Psalm 53

"There is no one who does good, not even one."

If you didn't know this, Psalm 53 is almost identical to Psalm 14. The musical notation at the start of each psalm is different, so perhaps it was the same song set to different music. Also, where Psalm 14 refers to the Lord as Yahweh, Psalm 53 calls the Lord Elohim ("God"). There's also some slight wording differences. 

In my prior reflections upon Psalm 14 I dwelt upon the opening line, shared with Psalm 53: "The fool says in his heart, 'There’s no God.'" Here with Psalm 53 I'd like to dwell upon a different line: "There is no one who does good, not even one."

Obviously, there's some hyperbole with "not even one." The thrust, though, of the line is that virtue is scarce and rare. Here's the fuller context:
God looks down from heaven on the human race
to see if there is one who is wise,
one who seeks God.
All have turned away;
all alike have become corrupt.
There is no one who does good,
not even one.
I think the reason these lines jumped out at me is because I've been thinking a lot lately about Jesus' words from the Sermon on the Mount:
"Enter through the narrow gate. For the gate is wide and the road broad that leads to destruction, and there are many who go through it. How narrow is the gate and difficult the road that leads to life, and few find it."
The words that jolt me here are "and few find it." 

There's this widespread assumption that Christianity can "grow." That a church can become "mega." But I wonder if this is true. How can a church become "mega" if only a "few" find it? The math here doesn't make any sense. And Psalm 53 paints an even grimmer picture: "All have turned away." "Few" becomes "no one."

And lest this be interpreted as some culture war pearl clutching, me wagging a finger at the world, let me rush to quote Paul here: "What business is it of mine to judge outsiders?" I'm talking about Christians here. As Jesus said, “Not everyone who says to me, ‘Lord, Lord,’ will enter the kingdom of heaven.'" By "few" I mean us, not them. I think every culture warring Christian should get off of social media and read Luke 18 over and over and over again. And then read it again:
He also told this parable to some who trusted in themselves that they were righteous and looked down on everyone else: “Two men went up to the temple to pray, one a Pharisee and the other a tax collector. The Pharisee was standing and praying like this about himself: ‘God, I thank you that I’m not like other people—greedy, unrighteous, adulterers, or even like this tax collector. I fast twice a week; I give a tenth of everything I get.’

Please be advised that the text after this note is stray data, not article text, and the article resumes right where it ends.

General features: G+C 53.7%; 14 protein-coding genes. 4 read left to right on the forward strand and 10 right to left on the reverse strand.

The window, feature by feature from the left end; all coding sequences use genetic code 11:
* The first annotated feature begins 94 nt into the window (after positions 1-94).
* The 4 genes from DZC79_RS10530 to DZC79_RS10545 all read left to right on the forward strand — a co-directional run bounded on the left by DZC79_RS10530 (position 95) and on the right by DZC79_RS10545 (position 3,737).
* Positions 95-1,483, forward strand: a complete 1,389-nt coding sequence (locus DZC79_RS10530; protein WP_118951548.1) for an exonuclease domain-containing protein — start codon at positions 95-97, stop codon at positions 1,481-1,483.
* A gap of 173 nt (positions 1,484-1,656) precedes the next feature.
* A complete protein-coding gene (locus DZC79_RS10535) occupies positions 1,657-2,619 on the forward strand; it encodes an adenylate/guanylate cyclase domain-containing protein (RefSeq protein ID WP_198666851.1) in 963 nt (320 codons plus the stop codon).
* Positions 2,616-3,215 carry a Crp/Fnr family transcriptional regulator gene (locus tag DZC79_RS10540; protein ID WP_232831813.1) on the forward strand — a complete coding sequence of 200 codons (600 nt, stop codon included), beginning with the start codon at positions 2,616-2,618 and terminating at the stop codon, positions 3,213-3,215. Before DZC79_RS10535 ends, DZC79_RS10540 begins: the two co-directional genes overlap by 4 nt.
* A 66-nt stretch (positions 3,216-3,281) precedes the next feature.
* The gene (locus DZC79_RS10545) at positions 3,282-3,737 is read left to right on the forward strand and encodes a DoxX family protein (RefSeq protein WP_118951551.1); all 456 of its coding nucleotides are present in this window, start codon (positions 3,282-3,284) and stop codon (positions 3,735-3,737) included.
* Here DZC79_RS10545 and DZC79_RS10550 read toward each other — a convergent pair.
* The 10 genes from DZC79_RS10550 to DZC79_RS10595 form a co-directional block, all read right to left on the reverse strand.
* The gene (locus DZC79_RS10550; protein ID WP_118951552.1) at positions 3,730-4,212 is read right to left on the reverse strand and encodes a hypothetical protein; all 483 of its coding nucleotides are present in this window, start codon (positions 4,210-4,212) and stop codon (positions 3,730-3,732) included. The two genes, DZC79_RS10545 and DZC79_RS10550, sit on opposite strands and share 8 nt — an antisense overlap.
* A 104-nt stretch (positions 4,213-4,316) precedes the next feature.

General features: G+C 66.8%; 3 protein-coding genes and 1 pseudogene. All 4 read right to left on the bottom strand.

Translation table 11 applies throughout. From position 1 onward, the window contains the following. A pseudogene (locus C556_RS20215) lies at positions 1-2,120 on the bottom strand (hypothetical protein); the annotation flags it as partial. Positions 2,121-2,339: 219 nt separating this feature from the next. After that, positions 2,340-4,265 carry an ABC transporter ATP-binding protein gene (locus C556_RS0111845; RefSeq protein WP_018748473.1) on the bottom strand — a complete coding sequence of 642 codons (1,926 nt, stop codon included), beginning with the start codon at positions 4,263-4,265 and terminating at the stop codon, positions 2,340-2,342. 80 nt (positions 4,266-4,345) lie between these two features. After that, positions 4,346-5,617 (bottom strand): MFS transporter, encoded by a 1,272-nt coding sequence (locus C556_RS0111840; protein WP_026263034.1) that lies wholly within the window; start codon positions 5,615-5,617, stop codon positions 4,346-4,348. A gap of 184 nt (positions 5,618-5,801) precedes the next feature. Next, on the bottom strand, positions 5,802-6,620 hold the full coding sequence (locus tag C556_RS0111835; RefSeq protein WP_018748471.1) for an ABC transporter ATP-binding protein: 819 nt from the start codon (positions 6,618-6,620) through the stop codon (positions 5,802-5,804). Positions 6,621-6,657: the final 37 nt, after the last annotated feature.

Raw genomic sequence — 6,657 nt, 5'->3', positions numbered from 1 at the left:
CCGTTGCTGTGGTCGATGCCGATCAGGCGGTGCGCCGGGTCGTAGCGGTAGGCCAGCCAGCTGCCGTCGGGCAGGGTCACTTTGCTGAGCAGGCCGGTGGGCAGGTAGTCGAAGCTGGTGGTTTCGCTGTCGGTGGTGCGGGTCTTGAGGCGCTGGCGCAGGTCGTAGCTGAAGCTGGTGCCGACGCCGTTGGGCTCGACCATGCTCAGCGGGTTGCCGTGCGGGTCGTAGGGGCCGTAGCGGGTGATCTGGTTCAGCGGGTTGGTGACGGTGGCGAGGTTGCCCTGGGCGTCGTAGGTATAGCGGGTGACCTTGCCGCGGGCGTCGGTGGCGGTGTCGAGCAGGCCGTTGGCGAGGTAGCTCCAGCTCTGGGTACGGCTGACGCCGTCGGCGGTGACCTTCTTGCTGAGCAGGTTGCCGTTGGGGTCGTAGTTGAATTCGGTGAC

“But the tax collector, standing far off, would not even raise his eyes to heaven but kept striking his chest and saying, ‘God, have mercy on me, a sinner!’ I tell you, this one went down to his house justified rather than the other, because everyone who exalts himself will be humbled, but the one who humbles himself will be exalted.”
I mean, if we want to frank about it, culture war Christians are walking down a path that leads straight to hell. I don't delight in that assessment, I'm just connecting the dots. I mean, Jesus is the guy who looked the moralism of religious folk directly in the eye and said, "I assure you that the tax collectors and sex workers are entering the kingdom of God ahead of you." I would not want to be a social media Pharisee wagging a finger at the world the day the Lord returns. I'd rather be sitting at a table being lambasted as the friend of sinners. Just sayin'...

And maybe this is why, to return to the issue of mathematics, only "a few find it." Because you can grow a church with the culture wars. A church fueled by resentment can become "mega."  

I guess what I'm trying to say is this:

Size makes me suspicious. A wicked Christianity is a scalable Christianity. You can grow a rotten church.

Authentic Christianity is possible, but few find it. 

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